Marketers seeking to understand the evolution of buying habits under lockdown may benefit from mapping these behaviours against Abraham Maslow’s “hierarchy of needs”, an iconic psychological model of motivations.
Sarah Hofstetter, the president of Profitero, a digital retail analytics company, discussed this subject on a webinar held by the Interactive Advertising Bureau (IAB).
“Week over week, you can see what has become important to people,” she said. (For more, read WARC’s in-depth report: Updating Maslow’s “hierarchy of needs” for the lockdown age.)
Maslow’s original hierarchy of needs has five levels, starting with the physiological, and then climbing through safety, social, esteem and self-actualisation needs.
In modifying this framework based on e-commerce habits during the COVID-19 pandemic, Hofstetter pointed to various stages of purchasing by the “quarantined consumer”.
What Maslow identified as “physiological needs”, for example, becomes a desire for “survival”, as evidenced by surging demand for disinfectant wipes, and then “pantry panic” and a focus on items like canned food.
When a sense of control begins, and consumers accept the concept of isolation and “embrace quarantine”, new trends emerge.
“You move up into the cabin fever,” explained Hofstetter, and manifestations that run from acquiring jigsaw puzzles to beer and wine, and even to updating outdoor spaces.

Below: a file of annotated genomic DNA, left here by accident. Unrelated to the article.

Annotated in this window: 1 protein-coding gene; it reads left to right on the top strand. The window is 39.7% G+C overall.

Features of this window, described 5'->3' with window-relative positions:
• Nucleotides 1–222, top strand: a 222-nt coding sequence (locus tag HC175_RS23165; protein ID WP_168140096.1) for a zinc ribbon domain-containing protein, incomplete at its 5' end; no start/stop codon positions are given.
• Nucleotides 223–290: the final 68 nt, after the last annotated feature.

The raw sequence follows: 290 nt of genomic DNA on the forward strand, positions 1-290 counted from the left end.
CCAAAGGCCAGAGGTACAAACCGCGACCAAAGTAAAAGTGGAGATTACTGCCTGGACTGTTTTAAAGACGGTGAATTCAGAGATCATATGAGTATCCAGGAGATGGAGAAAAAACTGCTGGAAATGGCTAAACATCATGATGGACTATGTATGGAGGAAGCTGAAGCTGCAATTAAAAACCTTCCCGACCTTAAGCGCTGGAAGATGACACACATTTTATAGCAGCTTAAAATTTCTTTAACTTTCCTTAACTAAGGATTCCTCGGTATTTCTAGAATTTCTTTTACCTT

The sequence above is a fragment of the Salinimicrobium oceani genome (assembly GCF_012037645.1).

The next stage is “pimping the office” – the search for a better webcam or an improved computer monitor, for instance, or even people looking for a “bed desk”.
With the basic elements for play and work survival in place, “in-sourcing” ensues – a trend demonstrated by upticks in baking (and increased online purchases of bread makers).
The need to make the best out of a difficult experience is characterised by new aspects of Maslow’s “self-actualisation”, or what Hofstetter termed “making the most out of a crisis”.
“Power nesting” is one embodiment of this activity, as people transform their living space. Similarly, a “fitness freak-out” has led many people to acquire new, at-home workout equipment.
Sourced from WARC